The 2.8GB torrent was compiled by hacker Ron Bowes of Skull Security, who created a web crawler program that harvested data on users contained in Facebook’s open access directory, which lists all users who haven’t bothered to change their privacy settings to make their pages unavailable to search engines.
Bowes’ directory contains 171 million entries, relating to more than 100 million individual users – more than one in five of Facebook’s recently trumpeted half billion user base.
The file contains user account names and a URL for each user’s profile page, from which details such as addresses, dates of birth or phone numbers can be accessed. Accessing a user’s page from the list will also enable you to click through to friends’ profiles – even if those friends have made themselves non-searchable.
Read more on THINQ.
I wrote a quick Ruby script (which has since become a more involved Nmap Script that I haven’t used for harvesting yet) that I used to download the full directory. I should warn you that it isn’t exactly the most user friendly interface — I wrote it for myself, primarily, I’m only linking to it for reference. I don’t really suggest you try to recreate my spidering. It’s a waste of several hundred gigs of bandwidth.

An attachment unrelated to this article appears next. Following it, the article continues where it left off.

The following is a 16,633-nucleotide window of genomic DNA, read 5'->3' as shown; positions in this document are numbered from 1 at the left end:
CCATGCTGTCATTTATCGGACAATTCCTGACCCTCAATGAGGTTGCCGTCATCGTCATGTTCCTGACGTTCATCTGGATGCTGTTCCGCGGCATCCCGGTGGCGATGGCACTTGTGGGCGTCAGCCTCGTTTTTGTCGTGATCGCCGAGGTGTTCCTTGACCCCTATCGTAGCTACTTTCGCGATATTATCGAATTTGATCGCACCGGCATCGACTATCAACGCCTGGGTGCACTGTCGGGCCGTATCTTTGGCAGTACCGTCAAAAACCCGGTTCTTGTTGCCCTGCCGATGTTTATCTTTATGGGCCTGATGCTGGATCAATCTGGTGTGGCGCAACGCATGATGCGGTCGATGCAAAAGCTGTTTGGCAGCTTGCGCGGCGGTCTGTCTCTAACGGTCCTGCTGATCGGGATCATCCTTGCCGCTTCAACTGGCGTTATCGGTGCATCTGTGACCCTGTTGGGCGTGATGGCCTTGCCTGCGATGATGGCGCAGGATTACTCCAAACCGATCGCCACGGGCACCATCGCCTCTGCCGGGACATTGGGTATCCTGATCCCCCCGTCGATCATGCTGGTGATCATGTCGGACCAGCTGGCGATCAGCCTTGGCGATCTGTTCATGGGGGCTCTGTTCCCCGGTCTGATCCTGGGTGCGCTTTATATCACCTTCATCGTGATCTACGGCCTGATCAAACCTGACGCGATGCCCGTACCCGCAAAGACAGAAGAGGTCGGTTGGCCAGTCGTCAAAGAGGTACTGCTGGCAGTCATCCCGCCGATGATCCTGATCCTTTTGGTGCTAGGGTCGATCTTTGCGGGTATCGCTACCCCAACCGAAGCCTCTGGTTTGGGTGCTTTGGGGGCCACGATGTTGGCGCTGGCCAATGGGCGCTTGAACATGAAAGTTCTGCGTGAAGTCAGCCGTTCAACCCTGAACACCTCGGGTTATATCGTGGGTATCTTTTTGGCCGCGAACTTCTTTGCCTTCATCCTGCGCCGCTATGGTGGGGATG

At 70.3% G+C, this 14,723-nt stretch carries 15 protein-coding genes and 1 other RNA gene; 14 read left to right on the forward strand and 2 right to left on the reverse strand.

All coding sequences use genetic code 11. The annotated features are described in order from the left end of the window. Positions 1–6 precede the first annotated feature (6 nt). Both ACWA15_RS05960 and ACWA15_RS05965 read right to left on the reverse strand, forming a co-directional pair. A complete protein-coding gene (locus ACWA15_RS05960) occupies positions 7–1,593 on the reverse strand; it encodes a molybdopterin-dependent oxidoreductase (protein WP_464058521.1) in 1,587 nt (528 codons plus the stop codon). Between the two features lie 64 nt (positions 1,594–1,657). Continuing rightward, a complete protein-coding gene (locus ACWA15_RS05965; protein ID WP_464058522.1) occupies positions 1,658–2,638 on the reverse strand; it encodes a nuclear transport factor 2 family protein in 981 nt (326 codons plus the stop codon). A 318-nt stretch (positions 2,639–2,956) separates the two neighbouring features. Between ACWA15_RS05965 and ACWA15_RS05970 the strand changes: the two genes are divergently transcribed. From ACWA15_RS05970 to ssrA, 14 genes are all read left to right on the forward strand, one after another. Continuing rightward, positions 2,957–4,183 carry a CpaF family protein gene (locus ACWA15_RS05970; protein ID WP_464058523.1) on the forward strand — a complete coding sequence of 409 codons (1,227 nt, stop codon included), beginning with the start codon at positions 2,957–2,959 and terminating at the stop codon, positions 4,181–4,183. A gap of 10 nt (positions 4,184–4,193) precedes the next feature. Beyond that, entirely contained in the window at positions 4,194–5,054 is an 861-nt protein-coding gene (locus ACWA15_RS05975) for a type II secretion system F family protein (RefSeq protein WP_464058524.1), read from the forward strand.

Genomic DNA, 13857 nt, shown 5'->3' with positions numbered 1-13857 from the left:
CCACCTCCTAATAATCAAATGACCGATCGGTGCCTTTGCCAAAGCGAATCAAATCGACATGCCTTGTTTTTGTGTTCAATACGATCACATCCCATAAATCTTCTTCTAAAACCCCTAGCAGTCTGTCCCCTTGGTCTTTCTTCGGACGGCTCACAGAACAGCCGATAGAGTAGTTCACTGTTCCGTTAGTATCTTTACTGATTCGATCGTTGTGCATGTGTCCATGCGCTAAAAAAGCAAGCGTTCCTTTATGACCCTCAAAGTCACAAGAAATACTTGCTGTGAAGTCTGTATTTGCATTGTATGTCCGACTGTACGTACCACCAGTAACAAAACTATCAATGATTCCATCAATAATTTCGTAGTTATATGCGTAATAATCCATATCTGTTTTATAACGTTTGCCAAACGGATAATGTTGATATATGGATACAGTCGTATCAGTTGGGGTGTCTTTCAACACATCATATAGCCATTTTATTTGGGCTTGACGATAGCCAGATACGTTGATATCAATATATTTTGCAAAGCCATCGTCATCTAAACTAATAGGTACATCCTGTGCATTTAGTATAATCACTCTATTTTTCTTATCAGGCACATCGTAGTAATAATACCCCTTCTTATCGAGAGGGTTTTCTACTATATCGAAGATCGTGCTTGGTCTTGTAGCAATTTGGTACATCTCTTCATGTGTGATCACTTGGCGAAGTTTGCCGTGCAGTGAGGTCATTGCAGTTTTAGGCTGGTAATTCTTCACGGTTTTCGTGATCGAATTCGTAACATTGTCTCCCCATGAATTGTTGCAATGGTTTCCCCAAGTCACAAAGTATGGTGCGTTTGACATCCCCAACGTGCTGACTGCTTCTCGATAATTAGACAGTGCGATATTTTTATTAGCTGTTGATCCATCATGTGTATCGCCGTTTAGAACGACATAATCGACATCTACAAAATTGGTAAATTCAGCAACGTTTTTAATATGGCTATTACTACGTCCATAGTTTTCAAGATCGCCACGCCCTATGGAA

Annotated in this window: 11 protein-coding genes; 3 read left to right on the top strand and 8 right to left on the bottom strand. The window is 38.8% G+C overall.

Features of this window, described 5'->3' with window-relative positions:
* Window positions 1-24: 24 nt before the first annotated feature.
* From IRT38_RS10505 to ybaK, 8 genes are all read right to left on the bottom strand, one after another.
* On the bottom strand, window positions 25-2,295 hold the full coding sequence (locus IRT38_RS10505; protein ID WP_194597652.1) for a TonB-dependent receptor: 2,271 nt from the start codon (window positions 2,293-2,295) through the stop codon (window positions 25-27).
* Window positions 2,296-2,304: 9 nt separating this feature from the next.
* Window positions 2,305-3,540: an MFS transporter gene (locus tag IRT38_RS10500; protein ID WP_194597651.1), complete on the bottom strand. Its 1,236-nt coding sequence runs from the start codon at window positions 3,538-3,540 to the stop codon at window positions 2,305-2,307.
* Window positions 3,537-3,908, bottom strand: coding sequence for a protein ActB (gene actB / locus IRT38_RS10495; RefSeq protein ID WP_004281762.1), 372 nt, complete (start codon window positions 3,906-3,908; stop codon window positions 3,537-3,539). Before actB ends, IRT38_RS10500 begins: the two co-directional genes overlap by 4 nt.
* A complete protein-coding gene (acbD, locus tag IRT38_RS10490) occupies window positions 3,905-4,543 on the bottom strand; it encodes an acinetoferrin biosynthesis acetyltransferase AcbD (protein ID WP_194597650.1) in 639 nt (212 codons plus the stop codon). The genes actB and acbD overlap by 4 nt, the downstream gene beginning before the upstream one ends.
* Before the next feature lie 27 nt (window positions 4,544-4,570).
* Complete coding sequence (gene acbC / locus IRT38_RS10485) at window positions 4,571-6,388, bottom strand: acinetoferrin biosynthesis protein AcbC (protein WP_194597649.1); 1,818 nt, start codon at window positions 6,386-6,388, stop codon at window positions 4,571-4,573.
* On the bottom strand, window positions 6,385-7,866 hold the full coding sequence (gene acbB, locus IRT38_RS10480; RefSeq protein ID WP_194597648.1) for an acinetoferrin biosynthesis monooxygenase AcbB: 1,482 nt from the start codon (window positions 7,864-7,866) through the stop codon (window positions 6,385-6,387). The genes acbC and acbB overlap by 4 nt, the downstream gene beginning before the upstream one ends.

The results were spectacular. 171 million names (100 million unique).
But it occurred to me that this is public information that Facebook puts out, I’m assuming for search engines or whatever, and that it wouldn’t be right for me to keep it private. Why waste Facebook’s bandwidth and make everybody scrape it, right?
So, I present you with: a torrent! If you haven’t download it, download it now! And seed it for as long as you can.
This torrent contains:
- The URL of every searchable Facebook user’s profile
- The name of every searchable Facebook user, both unique and by count (perfect for post-processing, datamining, etc)
- Processed lists, including first names with count, last names with count, potential usernames with count, etc
- The programs I used to generate everything
Update: Link to ThinQ removed after it was bought out by an unrelated firm that now redirects to advertising.